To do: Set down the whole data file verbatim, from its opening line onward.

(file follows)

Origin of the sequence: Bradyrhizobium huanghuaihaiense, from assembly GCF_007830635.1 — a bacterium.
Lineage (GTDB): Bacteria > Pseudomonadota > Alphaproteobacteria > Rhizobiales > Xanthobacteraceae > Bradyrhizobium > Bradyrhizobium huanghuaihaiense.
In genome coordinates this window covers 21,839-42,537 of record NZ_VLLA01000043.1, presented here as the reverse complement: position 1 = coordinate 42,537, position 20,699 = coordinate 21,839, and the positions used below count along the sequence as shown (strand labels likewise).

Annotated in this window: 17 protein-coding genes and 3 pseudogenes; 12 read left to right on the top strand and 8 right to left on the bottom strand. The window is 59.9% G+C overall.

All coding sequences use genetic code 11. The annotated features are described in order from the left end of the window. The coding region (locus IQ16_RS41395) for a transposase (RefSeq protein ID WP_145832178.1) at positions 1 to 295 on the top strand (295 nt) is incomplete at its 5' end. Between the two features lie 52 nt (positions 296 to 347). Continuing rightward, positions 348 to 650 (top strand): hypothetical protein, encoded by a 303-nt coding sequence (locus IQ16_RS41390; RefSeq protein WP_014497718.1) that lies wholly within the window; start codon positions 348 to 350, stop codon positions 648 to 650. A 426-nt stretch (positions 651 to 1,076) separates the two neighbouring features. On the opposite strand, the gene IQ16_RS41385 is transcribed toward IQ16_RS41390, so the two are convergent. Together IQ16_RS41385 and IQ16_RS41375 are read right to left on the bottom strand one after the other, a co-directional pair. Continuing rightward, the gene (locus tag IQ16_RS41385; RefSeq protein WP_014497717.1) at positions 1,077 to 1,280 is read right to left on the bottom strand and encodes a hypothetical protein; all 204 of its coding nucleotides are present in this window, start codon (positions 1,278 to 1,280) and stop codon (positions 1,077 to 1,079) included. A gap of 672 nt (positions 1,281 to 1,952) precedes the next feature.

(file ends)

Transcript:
Origin of the sequence: Bradyrhizobium huanghuaihaiense, from assembly GCF_007830635.1 — a bacterium.
Lineage (GTDB): Bacteria > Pseudomonadota > Alphaproteobacteria > Rhizobiales > Xanthobacteraceae > Bradyrhizobium > Bradyrhizobium huanghuaihaiense.
In genome coordinates this window covers 21,839-42,537 of record NZ_VLLA01000043.1, presented here as the reverse complement: position 1 = coordinate 42,537, position 20,699 = coordinate 21,839, and the positions used below count along the sequence as shown (strand labels likewise).

Annotated in this window: 17 protein-coding genes and 3 pseudogenes; 12 read left to right on the top strand and 8 right to left on the bottom strand. The window is 59.9% G+C overall.

All coding sequences use genetic code 11. The annotated features are described in order from the left end of the window. The coding region (locus IQ16_RS41395) for a transposase (RefSeq protein ID WP_145832178.1) at positions 1 to 295 on the top strand (295 nt) is incomplete at its 5' end. Between the two features lie 52 nt (positions 296 to 347). Continuing rightward, positions 348 to 650 (top strand): hypothetical protein, encoded by a 303-nt coding sequence (locus IQ16_RS41390; RefSeq protein WP_014497718.1) that lies wholly within the window; start codon positions 348 to 350, stop codon positions 648 to 650. A 426-nt stretch (positions 651 to 1,076) separates the two neighbouring features. On the opposite strand, the gene IQ16_RS41385 is transcribed toward IQ16_RS41390, so the two are convergent. Together IQ16_RS41385 and IQ16_RS41375 are read right to left on the bottom strand one after the other, a co-directional pair. Continuing rightward, the gene (locus tag IQ16_RS41385; RefSeq protein WP_014497717.1) at positions 1,077 to 1,280 is read right to left on the bottom strand and encodes a hypothetical protein; all 204 of its coding nucleotides are present in this window, start codon (positions 1,278 to 1,280) and stop codon (positions 1,077 to 1,079) included. A gap of 672 nt (positions 1,281 to 1,952) precedes the next feature.